In a peninsula far far away… (4/4)

If you head South from anse de Dinan, you will (eventually) reach the southern tip of the Crozon peninsula, the Cap de la Chèvre. The promontory is fairly disappointing at first, especially after Penhir. The view is nothing new. The Marine Nationale holds the best lands, once again. There is another memorial, to the deadContinue reading “In a peninsula far far away… (4/4)”

In a peninsula far far away… (3/4)

Military boats are a constant presence on the west coast of Crozon. As the locals say, “Ils font des ronds dans l’eau“, “they go around in the water”. As I visited the Pointe de Penhir, the western tip of Crozon, a training exercise was going on. The grey, angular shapes of the boats echoed theContinue reading “In a peninsula far far away… (3/4)”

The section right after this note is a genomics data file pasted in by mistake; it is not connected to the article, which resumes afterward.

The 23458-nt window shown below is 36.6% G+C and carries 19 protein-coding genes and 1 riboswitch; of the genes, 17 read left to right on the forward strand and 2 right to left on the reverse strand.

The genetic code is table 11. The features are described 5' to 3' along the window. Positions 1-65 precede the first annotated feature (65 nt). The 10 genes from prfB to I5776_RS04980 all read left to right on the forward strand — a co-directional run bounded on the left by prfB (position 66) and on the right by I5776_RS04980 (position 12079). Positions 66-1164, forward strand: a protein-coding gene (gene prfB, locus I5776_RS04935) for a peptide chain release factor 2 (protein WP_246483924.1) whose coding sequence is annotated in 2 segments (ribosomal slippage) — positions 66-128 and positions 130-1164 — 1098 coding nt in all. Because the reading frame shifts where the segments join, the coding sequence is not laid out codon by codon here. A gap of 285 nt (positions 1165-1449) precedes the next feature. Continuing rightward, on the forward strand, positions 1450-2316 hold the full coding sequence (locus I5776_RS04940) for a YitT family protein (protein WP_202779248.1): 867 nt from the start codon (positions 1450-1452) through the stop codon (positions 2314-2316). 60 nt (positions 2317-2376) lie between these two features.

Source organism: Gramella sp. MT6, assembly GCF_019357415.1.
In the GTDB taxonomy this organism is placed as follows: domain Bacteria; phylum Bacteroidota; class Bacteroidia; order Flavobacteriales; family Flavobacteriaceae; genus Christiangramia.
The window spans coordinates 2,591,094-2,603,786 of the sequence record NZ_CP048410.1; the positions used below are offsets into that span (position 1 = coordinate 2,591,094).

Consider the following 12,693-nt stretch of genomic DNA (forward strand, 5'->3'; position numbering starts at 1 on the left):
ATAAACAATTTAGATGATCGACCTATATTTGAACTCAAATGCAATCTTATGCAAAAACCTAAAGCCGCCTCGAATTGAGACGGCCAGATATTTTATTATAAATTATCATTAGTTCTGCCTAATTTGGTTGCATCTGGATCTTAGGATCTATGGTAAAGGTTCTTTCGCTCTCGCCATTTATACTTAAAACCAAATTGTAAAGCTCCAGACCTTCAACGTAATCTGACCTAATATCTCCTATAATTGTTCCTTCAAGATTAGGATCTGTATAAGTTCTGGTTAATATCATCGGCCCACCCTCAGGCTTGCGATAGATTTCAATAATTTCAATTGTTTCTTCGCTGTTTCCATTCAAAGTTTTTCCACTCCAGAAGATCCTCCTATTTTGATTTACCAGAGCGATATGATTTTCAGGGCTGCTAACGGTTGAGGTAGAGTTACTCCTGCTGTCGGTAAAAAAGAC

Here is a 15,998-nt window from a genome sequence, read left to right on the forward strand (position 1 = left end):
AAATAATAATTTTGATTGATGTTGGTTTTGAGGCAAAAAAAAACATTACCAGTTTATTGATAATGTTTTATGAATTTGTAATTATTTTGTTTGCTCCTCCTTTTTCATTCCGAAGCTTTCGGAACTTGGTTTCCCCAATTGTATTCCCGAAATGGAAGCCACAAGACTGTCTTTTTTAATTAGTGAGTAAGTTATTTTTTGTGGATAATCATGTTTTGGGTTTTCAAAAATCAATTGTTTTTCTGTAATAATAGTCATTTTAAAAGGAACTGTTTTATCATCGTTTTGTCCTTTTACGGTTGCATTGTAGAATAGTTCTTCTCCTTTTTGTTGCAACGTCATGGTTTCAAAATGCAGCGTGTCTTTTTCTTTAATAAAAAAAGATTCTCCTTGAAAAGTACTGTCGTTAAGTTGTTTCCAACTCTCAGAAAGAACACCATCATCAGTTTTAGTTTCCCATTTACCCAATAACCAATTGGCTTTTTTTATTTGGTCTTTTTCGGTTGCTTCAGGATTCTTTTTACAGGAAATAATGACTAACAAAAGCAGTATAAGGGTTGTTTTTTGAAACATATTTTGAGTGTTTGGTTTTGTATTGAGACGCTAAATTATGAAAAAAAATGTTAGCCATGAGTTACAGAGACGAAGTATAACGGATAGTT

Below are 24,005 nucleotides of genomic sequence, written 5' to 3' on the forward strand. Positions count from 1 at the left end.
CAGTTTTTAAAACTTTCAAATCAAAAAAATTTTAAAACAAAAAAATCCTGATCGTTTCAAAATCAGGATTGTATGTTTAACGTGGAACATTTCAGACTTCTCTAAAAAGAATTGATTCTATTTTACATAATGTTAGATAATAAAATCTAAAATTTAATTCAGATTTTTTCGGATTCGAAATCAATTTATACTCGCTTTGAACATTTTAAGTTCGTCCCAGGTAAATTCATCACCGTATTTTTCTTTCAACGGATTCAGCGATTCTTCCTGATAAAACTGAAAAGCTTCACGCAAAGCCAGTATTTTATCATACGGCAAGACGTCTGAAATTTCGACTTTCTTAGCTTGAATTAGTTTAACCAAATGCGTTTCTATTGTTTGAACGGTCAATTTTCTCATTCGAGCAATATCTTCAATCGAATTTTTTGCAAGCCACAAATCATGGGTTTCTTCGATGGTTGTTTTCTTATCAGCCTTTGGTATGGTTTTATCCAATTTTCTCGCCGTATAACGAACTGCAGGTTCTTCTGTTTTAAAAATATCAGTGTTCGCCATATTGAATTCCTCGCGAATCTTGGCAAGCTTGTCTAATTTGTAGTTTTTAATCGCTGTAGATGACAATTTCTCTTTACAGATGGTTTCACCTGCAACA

In a peninsula far far away… (2/4)

But the Crozon peninsula is not cut off from the rest of the world. Sadly, and surprisingly perhaps, war has imprinted its mark widely on it, and still holds it in its grip. You have to go to Pointe des Espagnols, its northern tip, to understand why. As you emerge from the walls and bushes,Continue reading “In a peninsula far far away… (2/4)”

In a peninsula far far away… (1/4)

The presqu’île de Crozon is the three-ended tongue of the Brittany monster (see previous post). It’s a world onto its own, diverse, remote. The locals say “En presqu’île” as if it was a country, or a continent. It is a big promontory surging west into the Atlantic, protected from the worst wilds of the oceanContinue reading “In a peninsula far far away… (1/4)”